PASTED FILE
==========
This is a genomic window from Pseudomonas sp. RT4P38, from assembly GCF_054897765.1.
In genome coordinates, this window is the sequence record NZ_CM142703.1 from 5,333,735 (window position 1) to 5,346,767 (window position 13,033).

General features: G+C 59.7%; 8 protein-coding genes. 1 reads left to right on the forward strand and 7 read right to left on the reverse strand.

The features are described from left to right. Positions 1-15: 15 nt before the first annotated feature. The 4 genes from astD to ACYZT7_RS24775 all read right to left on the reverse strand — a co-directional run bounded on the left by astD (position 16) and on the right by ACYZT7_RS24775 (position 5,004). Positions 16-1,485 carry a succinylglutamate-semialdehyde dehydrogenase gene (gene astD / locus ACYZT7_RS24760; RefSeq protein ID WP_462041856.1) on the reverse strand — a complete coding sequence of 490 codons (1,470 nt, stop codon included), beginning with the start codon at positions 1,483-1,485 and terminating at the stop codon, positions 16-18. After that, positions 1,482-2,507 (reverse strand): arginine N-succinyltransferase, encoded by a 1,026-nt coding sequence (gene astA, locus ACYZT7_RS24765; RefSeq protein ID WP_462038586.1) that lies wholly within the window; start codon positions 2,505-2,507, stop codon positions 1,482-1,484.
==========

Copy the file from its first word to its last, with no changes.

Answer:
This is a genomic window from Pseudomonas sp. RT4P38, from assembly GCF_054897765.1.
In genome coordinates, this window is the sequence record NZ_CM142703.1 from 5,333,735 (window position 1) to 5,346,767 (window position 13,033).

General features: G+C 59.7%; 8 protein-coding genes. 1 reads left to right on the forward strand and 7 read right to left on the reverse strand.

The features are described from left to right. Positions 1-15: 15 nt before the first annotated feature. The 4 genes from astD to ACYZT7_RS24775 all read right to left on the reverse strand — a co-directional run bounded on the left by astD (position 16) and on the right by ACYZT7_RS24775 (position 5,004). Positions 16-1,485 carry a succinylglutamate-semialdehyde dehydrogenase gene (gene astD / locus ACYZT7_RS24760; RefSeq protein ID WP_462041856.1) on the reverse strand — a complete coding sequence of 490 codons (1,470 nt, stop codon included), beginning with the start codon at positions 1,483-1,485 and terminating at the stop codon, positions 16-18. After that, positions 1,482-2,507 (reverse strand): arginine N-succinyltransferase, encoded by a 1,026-nt coding sequence (gene astA, locus ACYZT7_RS24765; RefSeq protein ID WP_462038586.1) that lies wholly within the window; start codon positions 2,505-2,507, stop codon positions 1,482-1,484.